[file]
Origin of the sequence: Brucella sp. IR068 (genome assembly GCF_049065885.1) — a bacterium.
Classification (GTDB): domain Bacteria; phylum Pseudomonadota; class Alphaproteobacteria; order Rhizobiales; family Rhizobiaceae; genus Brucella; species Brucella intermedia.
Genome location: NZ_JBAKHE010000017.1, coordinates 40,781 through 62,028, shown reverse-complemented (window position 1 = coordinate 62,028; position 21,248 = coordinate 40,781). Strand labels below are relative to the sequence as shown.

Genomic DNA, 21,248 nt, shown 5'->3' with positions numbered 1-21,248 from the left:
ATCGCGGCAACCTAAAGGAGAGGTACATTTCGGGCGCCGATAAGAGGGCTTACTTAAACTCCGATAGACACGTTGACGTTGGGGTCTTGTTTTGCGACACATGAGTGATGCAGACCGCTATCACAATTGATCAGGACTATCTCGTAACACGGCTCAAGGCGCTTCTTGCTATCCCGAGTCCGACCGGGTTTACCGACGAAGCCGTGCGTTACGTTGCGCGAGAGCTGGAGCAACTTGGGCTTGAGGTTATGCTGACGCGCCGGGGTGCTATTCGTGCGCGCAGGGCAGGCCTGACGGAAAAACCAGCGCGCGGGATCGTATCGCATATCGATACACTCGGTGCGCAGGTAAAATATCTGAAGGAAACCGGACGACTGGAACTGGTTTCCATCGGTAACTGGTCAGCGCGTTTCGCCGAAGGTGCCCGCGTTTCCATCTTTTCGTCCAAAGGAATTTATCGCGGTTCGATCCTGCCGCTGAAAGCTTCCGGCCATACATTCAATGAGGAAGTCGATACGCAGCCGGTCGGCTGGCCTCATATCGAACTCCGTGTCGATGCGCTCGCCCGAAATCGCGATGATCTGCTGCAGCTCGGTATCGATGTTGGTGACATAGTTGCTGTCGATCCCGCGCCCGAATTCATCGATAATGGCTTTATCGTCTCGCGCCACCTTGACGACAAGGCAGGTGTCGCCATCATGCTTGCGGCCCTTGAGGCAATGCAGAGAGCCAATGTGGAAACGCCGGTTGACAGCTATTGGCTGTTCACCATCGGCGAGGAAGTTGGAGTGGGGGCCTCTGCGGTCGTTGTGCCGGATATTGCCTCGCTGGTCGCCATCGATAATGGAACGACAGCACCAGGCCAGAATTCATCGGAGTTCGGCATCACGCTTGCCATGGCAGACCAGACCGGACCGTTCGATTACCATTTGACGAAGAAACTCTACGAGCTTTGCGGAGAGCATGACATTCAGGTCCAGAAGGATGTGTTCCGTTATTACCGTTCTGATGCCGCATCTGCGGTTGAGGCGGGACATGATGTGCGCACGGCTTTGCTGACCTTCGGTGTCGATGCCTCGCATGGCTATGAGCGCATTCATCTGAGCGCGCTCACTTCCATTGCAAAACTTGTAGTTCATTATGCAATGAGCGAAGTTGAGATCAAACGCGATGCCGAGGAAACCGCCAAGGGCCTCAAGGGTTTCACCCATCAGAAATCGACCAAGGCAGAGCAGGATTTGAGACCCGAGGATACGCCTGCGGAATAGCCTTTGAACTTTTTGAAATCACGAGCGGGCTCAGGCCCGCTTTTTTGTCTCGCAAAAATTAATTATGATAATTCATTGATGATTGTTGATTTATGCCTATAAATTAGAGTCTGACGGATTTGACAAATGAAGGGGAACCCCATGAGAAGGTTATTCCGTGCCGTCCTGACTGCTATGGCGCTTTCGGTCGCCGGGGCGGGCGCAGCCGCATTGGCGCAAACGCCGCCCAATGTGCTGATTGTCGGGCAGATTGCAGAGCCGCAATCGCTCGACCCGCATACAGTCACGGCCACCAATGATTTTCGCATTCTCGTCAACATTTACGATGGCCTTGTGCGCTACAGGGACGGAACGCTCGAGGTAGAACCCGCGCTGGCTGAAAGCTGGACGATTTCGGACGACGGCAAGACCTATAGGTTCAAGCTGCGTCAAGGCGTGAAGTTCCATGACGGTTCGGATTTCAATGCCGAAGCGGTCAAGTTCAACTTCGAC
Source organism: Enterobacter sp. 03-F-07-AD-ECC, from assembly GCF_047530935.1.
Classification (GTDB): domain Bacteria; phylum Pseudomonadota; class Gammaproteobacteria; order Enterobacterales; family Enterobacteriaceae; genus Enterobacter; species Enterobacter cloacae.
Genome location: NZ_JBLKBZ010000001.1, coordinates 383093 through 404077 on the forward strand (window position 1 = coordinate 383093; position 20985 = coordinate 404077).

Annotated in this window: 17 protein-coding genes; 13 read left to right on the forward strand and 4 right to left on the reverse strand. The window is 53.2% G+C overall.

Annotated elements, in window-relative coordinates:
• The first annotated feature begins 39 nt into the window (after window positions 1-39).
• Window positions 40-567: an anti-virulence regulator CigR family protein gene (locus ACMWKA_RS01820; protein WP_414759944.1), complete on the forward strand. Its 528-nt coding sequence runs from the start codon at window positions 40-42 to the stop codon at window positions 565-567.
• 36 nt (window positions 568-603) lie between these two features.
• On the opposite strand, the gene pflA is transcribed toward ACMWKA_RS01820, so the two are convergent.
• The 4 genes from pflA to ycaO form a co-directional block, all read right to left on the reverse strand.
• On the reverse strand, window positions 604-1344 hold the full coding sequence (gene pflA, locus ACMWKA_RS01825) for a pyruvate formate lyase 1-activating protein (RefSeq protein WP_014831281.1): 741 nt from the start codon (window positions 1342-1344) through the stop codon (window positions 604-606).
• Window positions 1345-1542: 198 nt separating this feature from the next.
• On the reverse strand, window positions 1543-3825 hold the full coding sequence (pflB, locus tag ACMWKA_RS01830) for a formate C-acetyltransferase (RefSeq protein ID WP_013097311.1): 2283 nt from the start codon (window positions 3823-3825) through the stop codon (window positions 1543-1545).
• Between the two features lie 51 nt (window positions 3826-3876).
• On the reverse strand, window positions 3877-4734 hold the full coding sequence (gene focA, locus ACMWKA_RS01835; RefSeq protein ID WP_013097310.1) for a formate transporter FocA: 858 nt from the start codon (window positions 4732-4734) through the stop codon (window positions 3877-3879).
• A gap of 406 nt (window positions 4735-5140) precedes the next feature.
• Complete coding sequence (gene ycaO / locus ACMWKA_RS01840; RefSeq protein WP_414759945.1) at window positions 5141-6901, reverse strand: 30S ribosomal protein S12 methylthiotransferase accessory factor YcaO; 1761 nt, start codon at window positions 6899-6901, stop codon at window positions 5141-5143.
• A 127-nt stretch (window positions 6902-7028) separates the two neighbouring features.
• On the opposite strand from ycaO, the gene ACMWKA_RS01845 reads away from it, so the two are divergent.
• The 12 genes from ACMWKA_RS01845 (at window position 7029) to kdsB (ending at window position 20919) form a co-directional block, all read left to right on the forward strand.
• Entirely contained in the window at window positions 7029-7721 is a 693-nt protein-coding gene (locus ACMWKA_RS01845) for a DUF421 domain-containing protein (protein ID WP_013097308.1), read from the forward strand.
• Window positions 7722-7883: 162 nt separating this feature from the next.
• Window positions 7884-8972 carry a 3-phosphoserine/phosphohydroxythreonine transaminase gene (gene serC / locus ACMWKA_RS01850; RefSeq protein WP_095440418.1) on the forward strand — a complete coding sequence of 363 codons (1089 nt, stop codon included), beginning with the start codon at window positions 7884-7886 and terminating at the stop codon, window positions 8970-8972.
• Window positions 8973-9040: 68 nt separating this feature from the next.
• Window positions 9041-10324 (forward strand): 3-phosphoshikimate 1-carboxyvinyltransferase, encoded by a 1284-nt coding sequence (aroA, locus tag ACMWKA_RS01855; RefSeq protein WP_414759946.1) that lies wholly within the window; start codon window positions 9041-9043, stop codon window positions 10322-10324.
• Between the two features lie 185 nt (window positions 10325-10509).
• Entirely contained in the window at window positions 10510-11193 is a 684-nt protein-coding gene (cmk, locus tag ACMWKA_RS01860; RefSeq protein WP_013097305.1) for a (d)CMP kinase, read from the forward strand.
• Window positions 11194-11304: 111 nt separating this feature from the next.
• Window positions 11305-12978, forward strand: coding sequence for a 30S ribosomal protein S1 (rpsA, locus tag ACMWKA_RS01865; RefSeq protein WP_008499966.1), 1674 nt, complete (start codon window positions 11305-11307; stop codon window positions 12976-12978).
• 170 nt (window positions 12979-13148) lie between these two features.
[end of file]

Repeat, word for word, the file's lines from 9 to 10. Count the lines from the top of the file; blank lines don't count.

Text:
Annotated in this window: 17 protein-coding genes; 13 read left to right on the forward strand and 4 right to left on the reverse strand. The window is 53.2% G+C overall.

Annotated elements, in window-relative coordinates: